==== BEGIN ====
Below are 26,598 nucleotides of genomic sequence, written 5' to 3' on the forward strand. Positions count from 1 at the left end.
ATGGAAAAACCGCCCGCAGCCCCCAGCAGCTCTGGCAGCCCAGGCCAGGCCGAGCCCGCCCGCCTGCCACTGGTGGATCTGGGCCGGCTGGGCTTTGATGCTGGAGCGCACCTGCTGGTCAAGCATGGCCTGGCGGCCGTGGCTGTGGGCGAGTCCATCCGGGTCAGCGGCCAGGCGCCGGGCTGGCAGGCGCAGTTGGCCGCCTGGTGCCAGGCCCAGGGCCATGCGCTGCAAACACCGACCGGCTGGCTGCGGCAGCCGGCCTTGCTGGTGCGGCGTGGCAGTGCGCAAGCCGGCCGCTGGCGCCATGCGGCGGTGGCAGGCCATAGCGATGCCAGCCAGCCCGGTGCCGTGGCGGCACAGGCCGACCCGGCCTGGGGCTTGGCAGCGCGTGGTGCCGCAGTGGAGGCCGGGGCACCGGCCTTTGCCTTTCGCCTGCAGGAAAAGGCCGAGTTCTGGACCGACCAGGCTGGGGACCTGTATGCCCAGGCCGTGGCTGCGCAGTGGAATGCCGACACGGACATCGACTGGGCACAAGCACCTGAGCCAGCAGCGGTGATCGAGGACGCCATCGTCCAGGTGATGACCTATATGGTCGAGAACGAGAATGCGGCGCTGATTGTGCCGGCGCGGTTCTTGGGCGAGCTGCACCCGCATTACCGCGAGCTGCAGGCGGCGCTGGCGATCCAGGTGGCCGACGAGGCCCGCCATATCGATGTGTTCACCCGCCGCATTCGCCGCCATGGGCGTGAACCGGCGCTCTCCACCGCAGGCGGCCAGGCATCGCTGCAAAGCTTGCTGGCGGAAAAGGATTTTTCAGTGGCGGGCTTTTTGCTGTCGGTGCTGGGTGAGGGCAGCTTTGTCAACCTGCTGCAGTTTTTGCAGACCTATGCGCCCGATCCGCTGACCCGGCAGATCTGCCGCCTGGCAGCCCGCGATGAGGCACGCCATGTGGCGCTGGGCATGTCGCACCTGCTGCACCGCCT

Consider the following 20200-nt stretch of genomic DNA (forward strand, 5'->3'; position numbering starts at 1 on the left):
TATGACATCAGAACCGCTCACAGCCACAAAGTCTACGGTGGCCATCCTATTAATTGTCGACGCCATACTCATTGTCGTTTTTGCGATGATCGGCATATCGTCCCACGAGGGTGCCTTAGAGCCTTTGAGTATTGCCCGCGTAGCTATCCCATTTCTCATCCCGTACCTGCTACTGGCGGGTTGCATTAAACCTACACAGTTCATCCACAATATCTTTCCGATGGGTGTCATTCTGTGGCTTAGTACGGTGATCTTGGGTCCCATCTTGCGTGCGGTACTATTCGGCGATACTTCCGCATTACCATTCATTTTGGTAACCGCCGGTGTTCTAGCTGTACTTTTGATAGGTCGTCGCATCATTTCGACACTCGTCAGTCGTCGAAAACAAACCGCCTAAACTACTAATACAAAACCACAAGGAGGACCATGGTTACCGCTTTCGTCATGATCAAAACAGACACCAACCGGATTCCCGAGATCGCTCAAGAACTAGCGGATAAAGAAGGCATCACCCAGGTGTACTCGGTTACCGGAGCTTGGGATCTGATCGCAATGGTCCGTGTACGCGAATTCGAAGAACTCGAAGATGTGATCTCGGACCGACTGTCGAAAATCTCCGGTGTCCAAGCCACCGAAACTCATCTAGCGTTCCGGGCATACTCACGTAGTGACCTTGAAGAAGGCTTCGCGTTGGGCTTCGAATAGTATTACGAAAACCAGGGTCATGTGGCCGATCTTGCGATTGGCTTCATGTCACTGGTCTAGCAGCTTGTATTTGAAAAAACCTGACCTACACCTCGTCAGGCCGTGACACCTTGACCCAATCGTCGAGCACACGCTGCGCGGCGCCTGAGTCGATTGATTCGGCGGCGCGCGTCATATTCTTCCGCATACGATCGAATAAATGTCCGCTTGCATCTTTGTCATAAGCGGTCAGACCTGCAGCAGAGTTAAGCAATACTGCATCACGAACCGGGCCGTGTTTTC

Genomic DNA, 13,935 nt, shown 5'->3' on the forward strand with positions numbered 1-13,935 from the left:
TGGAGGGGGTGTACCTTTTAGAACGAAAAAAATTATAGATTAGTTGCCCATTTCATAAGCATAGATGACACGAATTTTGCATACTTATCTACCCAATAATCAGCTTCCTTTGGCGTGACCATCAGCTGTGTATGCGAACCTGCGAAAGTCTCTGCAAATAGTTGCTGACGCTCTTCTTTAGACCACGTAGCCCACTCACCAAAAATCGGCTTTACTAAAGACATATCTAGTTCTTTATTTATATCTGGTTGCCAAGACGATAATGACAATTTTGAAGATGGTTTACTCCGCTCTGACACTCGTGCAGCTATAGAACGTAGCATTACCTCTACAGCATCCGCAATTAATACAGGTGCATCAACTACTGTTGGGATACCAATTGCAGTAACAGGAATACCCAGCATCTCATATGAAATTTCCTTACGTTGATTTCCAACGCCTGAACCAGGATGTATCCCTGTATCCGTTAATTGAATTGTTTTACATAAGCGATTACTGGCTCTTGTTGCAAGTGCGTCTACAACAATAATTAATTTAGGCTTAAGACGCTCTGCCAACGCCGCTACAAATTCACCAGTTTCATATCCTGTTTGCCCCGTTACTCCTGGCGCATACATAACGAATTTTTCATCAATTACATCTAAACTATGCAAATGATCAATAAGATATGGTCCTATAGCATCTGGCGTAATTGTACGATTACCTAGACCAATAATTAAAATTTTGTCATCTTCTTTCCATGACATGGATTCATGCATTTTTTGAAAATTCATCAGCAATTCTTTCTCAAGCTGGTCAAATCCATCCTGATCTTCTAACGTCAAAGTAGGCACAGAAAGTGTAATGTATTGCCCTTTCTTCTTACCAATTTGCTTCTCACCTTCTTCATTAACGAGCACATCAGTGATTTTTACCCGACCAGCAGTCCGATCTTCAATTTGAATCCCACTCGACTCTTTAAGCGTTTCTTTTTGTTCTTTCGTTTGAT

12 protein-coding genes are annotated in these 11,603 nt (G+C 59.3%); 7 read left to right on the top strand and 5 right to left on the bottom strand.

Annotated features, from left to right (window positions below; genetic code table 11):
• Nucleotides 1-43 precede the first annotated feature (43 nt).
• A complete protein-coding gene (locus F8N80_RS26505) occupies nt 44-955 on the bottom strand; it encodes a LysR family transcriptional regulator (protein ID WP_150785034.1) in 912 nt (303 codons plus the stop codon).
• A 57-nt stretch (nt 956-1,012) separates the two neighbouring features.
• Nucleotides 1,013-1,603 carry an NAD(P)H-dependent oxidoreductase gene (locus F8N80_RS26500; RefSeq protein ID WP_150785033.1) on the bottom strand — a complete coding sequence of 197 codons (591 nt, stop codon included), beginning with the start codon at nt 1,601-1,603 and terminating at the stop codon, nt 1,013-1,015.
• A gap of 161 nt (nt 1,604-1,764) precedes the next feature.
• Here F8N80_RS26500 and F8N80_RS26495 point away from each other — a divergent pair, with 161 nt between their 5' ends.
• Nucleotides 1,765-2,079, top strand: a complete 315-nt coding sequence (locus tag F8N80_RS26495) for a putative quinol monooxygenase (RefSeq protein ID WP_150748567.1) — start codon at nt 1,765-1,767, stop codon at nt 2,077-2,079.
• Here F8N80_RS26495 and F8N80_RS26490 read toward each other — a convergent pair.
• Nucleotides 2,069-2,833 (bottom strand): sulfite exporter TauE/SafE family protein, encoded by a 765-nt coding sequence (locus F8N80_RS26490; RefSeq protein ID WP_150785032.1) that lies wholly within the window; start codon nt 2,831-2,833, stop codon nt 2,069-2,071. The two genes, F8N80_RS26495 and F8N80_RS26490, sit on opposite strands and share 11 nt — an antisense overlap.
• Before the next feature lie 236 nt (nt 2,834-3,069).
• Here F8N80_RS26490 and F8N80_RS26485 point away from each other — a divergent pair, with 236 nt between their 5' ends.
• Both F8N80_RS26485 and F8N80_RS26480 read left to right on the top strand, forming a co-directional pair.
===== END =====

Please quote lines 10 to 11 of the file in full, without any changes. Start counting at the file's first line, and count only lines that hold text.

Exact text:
• A complete protein-coding gene (locus F8N80_RS26505) occupies nt 44-955 on the bottom strand; it encodes a LysR family transcriptional regulator (protein ID WP_150785034.1) in 912 nt (303 codons plus the stop codon).
• A 57-nt stretch (nt 956-1,012) separates the two neighbouring features.